The novel’s pacing flows together really well. We get a bunch of action types scenes—different fights with different types of creatures—but in between the action scenes we get scenes where Gia starts to discover the history and the finer rules of how this world works. We get to discover these legends as Gia discovers them, which keeps readers on their toes because they only get part of a legend at a time; when it would actually be better to get the entire thing at the same time, because there is always that little detail that gets left out that affects everything.  Also the characters are so likeable. It is hard to choose which one to root for. And this doesn’t include all the relationships that are happening between everybody—secret ones or not. After all, you get a bunch of hormonal teenagers together in a life or death situation and something is bound to happen.

Fighting for what you believe in. This phrase could quickly wrap up what this story is about and help readers to connect with it, because is not this idea/concept something parents tell their children as they grow up. “Never give up your dreams,” “if you want something bad enough, then fight for it,” and “dare to dream for the impossible” are all things that I have heard from various coaches, teachers, professors, and friends in my life and this novel really brings this concept to the forefront of Gia’s life. She must take up a sword and fight for her right to live the life that she wants. She must decide when it is right to follow blindly and when it is better to forge her own path, which are life lessons every single person needs to someday learn for themselves. Thief of Lies allows readers to see that the fight might be hard and violent, but there is hope for a brighter outcome at the end of the fight.

By Abby Hoops

Book Review: THE BFF BUCKET LIST by Dee Romito

[This post is the fourth in an eight-part series of Book Reviews of books by some of our 2017 Midwest Writers faculty. The MWW interns wrote the reviews as one of their assignments for the Ball State University class “Literary Citizenship in a Digital Age,” taught by MWW Director Jama Kehoe Bigger.]

Does Best Friends really mean FOREVER?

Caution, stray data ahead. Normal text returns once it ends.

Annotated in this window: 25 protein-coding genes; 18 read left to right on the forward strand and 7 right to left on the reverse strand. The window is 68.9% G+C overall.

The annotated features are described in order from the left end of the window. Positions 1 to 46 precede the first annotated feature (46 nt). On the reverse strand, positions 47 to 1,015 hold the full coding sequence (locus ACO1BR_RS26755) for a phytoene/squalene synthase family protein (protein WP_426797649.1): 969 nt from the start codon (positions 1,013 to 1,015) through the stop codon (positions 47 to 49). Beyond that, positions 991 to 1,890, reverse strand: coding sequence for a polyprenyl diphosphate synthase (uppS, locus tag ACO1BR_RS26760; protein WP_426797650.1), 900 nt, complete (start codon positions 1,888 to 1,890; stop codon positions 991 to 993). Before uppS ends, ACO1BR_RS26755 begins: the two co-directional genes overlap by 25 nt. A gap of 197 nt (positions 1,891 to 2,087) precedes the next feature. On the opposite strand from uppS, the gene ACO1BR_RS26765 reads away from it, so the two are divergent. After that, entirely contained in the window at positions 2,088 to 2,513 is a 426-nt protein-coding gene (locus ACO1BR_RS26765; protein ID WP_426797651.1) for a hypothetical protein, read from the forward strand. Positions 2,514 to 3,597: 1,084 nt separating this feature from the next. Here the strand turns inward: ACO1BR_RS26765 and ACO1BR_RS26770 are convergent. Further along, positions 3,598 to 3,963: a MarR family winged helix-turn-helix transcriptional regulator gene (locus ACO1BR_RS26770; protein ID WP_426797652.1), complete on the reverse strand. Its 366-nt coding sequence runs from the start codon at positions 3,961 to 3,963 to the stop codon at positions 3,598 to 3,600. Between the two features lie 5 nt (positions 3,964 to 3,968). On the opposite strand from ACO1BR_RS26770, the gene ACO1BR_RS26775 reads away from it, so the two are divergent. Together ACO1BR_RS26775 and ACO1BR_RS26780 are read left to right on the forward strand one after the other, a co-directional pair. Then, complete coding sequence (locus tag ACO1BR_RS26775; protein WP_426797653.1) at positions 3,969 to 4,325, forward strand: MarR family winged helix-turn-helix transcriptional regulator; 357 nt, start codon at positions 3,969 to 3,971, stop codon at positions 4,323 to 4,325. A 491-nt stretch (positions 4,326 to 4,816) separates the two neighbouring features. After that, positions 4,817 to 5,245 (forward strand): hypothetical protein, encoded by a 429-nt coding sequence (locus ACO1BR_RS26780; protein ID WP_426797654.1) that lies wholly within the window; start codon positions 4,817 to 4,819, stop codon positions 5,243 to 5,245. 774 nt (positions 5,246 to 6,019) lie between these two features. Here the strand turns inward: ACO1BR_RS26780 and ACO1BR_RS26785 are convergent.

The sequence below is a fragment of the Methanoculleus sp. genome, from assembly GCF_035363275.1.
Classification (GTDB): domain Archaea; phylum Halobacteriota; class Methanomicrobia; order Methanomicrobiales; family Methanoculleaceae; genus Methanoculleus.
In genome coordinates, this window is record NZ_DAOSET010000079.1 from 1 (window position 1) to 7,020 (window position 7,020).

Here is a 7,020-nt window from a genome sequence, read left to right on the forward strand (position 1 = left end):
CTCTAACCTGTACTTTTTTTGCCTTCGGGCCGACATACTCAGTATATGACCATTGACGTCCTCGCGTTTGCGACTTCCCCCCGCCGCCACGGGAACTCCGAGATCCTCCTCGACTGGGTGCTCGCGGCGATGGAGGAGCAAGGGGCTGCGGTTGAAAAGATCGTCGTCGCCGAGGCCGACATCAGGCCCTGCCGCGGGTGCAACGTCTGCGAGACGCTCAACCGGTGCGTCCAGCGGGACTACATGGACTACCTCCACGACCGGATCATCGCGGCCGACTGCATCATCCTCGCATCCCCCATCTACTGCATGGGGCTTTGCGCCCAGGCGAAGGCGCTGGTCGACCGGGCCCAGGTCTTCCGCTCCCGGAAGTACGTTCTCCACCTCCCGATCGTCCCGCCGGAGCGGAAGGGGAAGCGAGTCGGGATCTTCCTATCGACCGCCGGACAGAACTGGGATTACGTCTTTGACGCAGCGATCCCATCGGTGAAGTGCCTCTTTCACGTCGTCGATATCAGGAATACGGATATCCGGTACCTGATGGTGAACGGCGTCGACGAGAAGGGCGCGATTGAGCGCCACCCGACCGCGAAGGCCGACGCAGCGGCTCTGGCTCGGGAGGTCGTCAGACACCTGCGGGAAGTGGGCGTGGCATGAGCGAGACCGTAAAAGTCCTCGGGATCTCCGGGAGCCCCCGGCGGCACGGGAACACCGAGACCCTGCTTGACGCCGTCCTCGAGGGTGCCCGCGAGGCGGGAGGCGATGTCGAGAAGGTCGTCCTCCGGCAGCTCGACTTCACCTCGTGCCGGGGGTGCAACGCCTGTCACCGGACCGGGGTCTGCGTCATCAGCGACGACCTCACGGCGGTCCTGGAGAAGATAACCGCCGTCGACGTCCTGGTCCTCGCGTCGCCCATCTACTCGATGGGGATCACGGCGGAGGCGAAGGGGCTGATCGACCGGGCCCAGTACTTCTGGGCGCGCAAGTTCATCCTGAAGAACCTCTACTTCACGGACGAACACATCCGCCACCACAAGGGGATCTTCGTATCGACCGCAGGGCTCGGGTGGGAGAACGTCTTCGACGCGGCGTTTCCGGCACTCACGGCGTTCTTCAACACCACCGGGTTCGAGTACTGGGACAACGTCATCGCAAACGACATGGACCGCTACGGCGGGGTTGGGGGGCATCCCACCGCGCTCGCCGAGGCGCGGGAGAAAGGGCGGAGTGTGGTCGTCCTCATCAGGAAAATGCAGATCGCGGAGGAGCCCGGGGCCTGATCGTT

This novel takes you on an adventure following Ella and Skyler completing the tasks on their BFF Bucket List–facing a fear, fancy dinner party, random act of kindness, 12 in all. These tasks were supposed to bring the girls back together and strengthen their relationship, but it might just have the opposite effect on them. With the completion of each task, the girls are making decisions and going off without the other, something that until now hasn’t happened before.

Ella hates change while Skyler embraces it. Ella is terrified of going to high school and meeting new people, while Skyler is beyond excited about it. Ella is obsessed with lists and following them to the letter, while Skyler just goes with the flow of it all to make Ella happy. Both of the girls are learning who they are without the other and trying to find themselves for the first time.

As Skyler branches out and makes new friends in anticipation of high school, all Ella can see is that Skyler is slipping away, little by little. Each end up with a new group of friends, some that are friendlier than others, and every girl who has ever had a BFF knows that once other people are involved, things change. But is change always bad? Ella and Skyler start keeping life changing secrets from each other and start to lean on new friends. Will this be the end of it all? Canoe flips, cows, and a few hospital visits in between the tasks on the list are teaching the girls something new about themselves and each other. They are learning to stretch out of their comfort zones but can they survive it?

If you had a BFF in middle school, this book will take you right back to that moment, that person. The perfect growing up and maturing story. Follow Ella and Skyler as they discover themselves and just how far you can stretch the bonds of friendship before they break.

Visit Dee Romito’s website for more information about this book and others.

By Amber Haynes

Welcome to the Simon-verse! Review of Simon vs. the Homo Sapiens Agenda by Becky Albertalli

[This post is the third in an eight-part series of Book Reviews of books by some of our 2017 Midwest Writers faculty. The MWW interns wrote the reviews as one of their assignments for the Ball State University class “Literary Citizenship in a Digital Age,” taught by MWW Director Jama Kehoe Bigger.]

Title: Simon vs. the Homo Sapiens Agenda
Author: Becky Albertalli
Publisher: Balzer + Bray
Copyright: 2015
ISBN: 9780062348678
Format: trade paperback
Genre: Young Adult
Page Count: 320
Find it on Goodreads
Get it on Amazon

“People really are like houses with vast rooms and tiny windows. And maybe it’s a good thing, the way we never stop surprising each other.” (Simon vs. the Homo Sapiens Agenda)